Battlefield 3, in an attempt to capture that all important 'realism immersion' element, lets the f-bomb and other choice grandma-wincing words fly as common comm chatter. These canned phrases are wrapped around maintaining field and objective awareness, such as position and objective changes, so they can be somewhat important to hear, especially in a game where mics are as rare as people who care about foul language.
There's no filter options for it in the audio, (and yes, I know it takes a bit of extra effort to include such a feature for so few who use it. Yer telling Mr. Southpaw this?) and no way to volume adjust the voice-overs, just global levels. And so, as I enjoy playing on our 360 LAN and this multiplies the frequency of hearing said audio, BF3 gaming became nights of intense fun punctuated by extreme annoyance.
I get it. I know this is how people, especially in extreme situations, and doubly so in the military, speak. I know some people are drawn into the game's amazing audio even more because it comes across as a more realistic representation of the virtual scenario. But that doesn't mean I have to like it, or 'get over' it. I play games for fun; if, during the game, something happens that bothers me, and it persists on bothering me as long as I play, I'm naturally going to lose interest at some point. I have to subject myself to all manner of 'crap' (see intro) during the course of any given day, and the last thing I want during my downtime is to be expected to put up with something I don't like just to enjoy an entertainment product.
Mind you, this is coming from a guy who loves playing Super Meat Boy, Demon/Dark Souls, and Trials HD. Its not that I'm easily annoyed so much as I have a few things I don't desire to lower my personal standards on, and while I have no ability or intention to force those expectations on others, when it comes to personal time I feel I'm entitled to be picky about what I put up with to enjoy something. As much fun as I was having with it, BF3 was coming close to crossing that line.
Then I discovered it had a Spanish setting.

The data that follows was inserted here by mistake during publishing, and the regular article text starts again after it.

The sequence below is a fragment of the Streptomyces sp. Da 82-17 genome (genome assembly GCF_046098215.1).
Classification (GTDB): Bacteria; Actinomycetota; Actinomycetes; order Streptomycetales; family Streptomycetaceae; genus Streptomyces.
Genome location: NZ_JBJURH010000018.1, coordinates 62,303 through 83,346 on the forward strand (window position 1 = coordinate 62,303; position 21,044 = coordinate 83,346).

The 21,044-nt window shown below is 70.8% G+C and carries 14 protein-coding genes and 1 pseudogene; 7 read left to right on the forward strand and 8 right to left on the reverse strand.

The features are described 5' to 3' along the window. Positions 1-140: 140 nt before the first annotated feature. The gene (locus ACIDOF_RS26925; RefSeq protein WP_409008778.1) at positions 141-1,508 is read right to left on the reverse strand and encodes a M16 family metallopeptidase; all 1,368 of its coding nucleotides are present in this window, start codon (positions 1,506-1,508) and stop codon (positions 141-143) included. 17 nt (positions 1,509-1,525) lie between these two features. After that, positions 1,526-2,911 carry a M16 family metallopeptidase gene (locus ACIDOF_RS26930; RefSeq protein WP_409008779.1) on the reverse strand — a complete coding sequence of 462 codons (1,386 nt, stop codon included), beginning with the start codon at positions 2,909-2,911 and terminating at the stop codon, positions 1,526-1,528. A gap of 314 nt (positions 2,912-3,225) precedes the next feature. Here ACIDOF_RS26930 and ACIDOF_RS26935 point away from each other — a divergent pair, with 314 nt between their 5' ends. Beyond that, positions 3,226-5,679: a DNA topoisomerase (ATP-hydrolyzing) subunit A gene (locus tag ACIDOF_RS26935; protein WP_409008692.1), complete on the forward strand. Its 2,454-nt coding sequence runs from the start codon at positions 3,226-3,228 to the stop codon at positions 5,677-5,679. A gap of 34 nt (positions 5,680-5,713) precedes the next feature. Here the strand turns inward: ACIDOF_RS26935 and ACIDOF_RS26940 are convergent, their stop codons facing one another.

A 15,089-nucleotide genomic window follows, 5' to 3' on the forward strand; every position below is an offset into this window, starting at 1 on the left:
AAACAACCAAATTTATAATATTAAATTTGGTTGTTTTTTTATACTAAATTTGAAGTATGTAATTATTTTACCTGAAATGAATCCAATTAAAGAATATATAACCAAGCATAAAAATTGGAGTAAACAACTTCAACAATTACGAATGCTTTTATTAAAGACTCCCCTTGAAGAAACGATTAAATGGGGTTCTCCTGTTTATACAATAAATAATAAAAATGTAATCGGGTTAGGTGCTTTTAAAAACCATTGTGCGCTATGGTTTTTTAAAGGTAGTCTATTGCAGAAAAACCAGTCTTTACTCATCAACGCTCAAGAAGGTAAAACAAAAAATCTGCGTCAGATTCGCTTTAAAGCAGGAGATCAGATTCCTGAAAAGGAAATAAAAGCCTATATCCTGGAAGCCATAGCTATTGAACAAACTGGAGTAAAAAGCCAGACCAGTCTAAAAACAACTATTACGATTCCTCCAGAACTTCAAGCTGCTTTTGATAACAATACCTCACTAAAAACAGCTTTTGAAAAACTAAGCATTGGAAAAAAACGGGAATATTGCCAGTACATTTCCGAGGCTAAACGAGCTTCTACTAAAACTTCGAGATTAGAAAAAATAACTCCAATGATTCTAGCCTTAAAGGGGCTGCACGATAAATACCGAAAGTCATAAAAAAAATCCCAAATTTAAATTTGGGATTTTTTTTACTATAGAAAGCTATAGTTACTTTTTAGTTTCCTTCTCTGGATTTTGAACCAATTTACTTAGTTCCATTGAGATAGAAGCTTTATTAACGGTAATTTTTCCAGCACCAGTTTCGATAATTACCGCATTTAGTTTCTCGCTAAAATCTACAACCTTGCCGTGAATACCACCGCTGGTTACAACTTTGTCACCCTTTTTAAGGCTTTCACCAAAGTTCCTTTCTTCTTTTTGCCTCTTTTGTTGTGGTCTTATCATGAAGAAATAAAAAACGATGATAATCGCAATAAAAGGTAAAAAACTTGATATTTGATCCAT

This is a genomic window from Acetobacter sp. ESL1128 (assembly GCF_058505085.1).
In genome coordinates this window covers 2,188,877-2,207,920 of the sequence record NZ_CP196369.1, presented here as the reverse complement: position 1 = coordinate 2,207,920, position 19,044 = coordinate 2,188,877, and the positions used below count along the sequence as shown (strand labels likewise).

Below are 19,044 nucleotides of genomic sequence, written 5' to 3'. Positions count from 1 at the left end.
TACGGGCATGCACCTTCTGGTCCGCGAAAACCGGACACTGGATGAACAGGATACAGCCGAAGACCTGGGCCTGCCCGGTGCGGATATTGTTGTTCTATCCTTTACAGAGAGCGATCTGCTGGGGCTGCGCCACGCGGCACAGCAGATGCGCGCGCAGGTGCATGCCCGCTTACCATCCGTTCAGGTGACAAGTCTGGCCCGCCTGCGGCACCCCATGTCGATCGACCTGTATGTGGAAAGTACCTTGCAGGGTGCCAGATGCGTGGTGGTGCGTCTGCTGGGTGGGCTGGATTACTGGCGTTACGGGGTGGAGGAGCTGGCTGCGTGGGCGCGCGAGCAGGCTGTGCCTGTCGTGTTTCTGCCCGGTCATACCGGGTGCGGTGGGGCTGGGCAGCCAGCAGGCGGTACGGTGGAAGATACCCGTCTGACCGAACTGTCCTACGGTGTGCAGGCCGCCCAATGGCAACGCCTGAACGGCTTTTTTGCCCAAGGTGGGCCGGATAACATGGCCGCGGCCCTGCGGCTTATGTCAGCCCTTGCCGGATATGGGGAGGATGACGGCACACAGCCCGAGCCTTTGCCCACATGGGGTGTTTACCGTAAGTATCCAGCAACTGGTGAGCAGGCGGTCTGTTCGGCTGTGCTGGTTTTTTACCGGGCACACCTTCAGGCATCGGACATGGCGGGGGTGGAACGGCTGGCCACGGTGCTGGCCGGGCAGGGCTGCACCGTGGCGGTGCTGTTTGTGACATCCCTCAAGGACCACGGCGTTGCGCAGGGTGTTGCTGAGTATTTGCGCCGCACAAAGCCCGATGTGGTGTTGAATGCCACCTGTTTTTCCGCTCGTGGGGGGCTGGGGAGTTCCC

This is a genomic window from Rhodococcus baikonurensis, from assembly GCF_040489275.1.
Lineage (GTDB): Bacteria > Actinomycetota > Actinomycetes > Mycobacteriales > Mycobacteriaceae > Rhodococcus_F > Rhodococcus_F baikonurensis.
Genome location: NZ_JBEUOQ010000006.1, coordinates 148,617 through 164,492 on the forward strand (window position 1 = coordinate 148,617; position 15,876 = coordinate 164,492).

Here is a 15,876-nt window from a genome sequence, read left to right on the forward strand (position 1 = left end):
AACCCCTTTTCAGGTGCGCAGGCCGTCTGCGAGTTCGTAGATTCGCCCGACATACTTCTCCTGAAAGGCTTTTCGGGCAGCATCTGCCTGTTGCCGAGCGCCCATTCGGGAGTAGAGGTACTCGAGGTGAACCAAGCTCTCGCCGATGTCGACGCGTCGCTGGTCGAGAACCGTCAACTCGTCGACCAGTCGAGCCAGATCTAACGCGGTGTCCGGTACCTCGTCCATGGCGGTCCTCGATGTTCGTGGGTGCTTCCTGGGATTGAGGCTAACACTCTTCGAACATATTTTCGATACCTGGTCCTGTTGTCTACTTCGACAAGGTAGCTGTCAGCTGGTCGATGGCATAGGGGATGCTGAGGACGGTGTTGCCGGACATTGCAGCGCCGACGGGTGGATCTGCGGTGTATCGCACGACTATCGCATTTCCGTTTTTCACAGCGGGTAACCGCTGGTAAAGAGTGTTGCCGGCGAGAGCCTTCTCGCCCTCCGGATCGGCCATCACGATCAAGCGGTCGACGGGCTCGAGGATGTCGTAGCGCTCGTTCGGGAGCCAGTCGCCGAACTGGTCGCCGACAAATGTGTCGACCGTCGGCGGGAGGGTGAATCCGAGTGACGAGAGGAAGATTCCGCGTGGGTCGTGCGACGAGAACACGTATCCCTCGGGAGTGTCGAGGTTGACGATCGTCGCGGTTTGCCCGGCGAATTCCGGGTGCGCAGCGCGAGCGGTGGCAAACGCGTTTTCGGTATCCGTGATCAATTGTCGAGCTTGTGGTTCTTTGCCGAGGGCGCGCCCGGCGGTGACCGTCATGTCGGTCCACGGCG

Now, instead of being yelled at to "Get to the F-ing Line!!" I hear something I equate to gargling followed by "Rapido! Rapido! Rapido!"
My high school year's worth of Spanish I took a decade and a half ago has yet to completely kick in, but I'm getting the gist of what's going on. And re-learning another language! Had I realized watching old episodes of Red Vs Blue could have used a roundabout way to give me a solution, I would have done that long ago.
Oh, but watch out. That series is classic, but it cusses quite a bit.
I knew buying a house and spending time with my beloved through her traumatic health condition would take up most of my writing time, but I really didn't intend on it taking me over half a year to get back here. I can state all manner of excuses, but the reality is that if I'm serious about pursuing my writing career, I need all of the outlets and avenues I have available, and neglecting them only sets me back. Not to mention, I've missed you guys. (Aaaaawwwwwww)
While Adam and I plan to kick the podcast up into higher gears in the near future, I hope to use this blog to not only grow a personal presence here on the site, but to treat it as a developing process of accountability for progressing my intended profession.
I remember how blogs were before Twitter, Facebook, even before LiveJournal; not just articles and thoughts ready for publishing, but personal thoughts, updates in life, and fun social portals. Now that these other services have largely splintered what was once more concentrated (although in the name of speed and functionality,) having a blog lost interest to me, even though I don't use those other media services. I know some have never treated their blogs differently even in the wake of our integrated digital lives, but I suppose I lost interest in treating my own blog in the same fashion as some would a Twitter or Facebook account because i assumed those who would want mini updates or social connectivity would prefer them in those such better suited, more modern methods.